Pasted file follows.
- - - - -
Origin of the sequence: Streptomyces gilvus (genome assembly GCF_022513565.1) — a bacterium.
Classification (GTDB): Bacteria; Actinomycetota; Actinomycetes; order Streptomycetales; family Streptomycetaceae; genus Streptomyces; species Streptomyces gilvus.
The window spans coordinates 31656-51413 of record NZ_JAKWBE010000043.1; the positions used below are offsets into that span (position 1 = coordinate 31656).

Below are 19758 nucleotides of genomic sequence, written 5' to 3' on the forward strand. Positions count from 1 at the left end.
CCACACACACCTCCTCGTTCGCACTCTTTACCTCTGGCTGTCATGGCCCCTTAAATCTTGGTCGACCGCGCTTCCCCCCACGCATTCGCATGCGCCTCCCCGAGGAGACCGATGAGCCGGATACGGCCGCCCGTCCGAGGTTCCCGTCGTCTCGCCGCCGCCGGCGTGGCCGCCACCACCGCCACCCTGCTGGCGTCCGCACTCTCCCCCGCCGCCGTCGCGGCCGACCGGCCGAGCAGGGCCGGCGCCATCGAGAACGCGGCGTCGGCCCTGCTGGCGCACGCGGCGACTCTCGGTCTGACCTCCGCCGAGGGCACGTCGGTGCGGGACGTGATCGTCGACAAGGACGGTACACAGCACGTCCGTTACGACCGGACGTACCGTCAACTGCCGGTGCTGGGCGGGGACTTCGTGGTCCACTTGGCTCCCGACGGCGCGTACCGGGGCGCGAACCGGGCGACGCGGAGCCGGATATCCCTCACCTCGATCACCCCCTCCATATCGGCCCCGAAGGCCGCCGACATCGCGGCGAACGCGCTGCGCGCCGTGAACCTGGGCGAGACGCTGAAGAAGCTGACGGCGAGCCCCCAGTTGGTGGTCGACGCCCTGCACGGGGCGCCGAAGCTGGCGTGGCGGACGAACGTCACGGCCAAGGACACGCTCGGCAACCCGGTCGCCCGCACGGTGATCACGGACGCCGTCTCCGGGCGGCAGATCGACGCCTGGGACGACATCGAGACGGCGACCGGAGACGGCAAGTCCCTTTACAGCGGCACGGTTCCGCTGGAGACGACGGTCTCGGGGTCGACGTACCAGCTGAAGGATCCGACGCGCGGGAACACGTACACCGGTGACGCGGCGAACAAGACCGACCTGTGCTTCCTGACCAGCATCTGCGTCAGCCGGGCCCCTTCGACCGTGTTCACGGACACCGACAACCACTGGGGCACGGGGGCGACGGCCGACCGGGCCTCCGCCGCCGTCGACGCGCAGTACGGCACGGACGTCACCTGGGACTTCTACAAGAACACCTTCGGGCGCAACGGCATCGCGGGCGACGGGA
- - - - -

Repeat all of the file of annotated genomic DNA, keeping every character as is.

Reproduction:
Origin of the sequence: Streptomyces gilvus (genome assembly GCF_022513565.1) — a bacterium.
Classification (GTDB): Bacteria; Actinomycetota; Actinomycetes; order Streptomycetales; family Streptomycetaceae; genus Streptomyces; species Streptomyces gilvus.
The window spans coordinates 31656-51413 of record NZ_JAKWBE010000043.1; the positions used below are offsets into that span (position 1 = coordinate 31656).

Below are 19758 nucleotides of genomic sequence, written 5' to 3' on the forward strand. Positions count from 1 at the left end.
CCACACACACCTCCTCGTTCGCACTCTTTACCTCTGGCTGTCATGGCCCCTTAAATCTTGGTCGACCGCGCTTCCCCCCACGCATTCGCATGCGCCTCCCCGAGGAGACCGATGAGCCGGATACGGCCGCCCGTCCGAGGTTCCCGTCGTCTCGCCGCCGCCGGCGTGGCCGCCACCACCGCCACCCTGCTGGCGTCCGCACTCTCCCCCGCCGCCGTCGCGGCCGACCGGCCGAGCAGGGCCGGCGCCATCGAGAACGCGGCGTCGGCCCTGCTGGCGCACGCGGCGACTCTCGGTCTGACCTCCGCCGAGGGCACGTCGGTGCGGGACGTGATCGTCGACAAGGACGGTACACAGCACGTCCGTTACGACCGGACGTACCGTCAACTGCCGGTGCTGGGCGGGGACTTCGTGGTCCACTTGGCTCCCGACGGCGCGTACCGGGGCGCGAACCGGGCGACGCGGAGCCGGATATCCCTCACCTCGATCACCCCCTCCATATCGGCCCCGAAGGCCGCCGACATCGCGGCGAACGCGCTGCGCGCCGTGAACCTGGGCGAGACGCTGAAGAAGCTGACGGCGAGCCCCCAGTTGGTGGTCGACGCCCTGCACGGGGCGCCGAAGCTGGCGTGGCGGACGAACGTCACGGCCAAGGACACGCTCGGCAACCCGGTCGCCCGCACGGTGATCACGGACGCCGTCTCCGGGCGGCAGATCGACGCCTGGGACGACATCGAGACGGCGACCGGAGACGGCAAGTCCCTTTACAGCGGCACGGTTCCGCTGGAGACGACGGTCTCGGGGTCGACGTACCAGCTGAAGGATCCGACGCGCGGGAACACGTACACCGGTGACGCGGCGAACAAGACCGACCTGTGCTTCCTGACCAGCATCTGCGTCAGCCGGGCCCCTTCGACCGTGTTCACGGACACCGACAACCACTGGGGCACGGGGGCGACGGCCGACCGGGCCTCCGCCGCCGTCGACGCGCAGTACGGCACGGACGTCACCTGGGACTTCTACAAGAACACCTTCGGGCGCAACGGCATCGCGGGCGACGGGA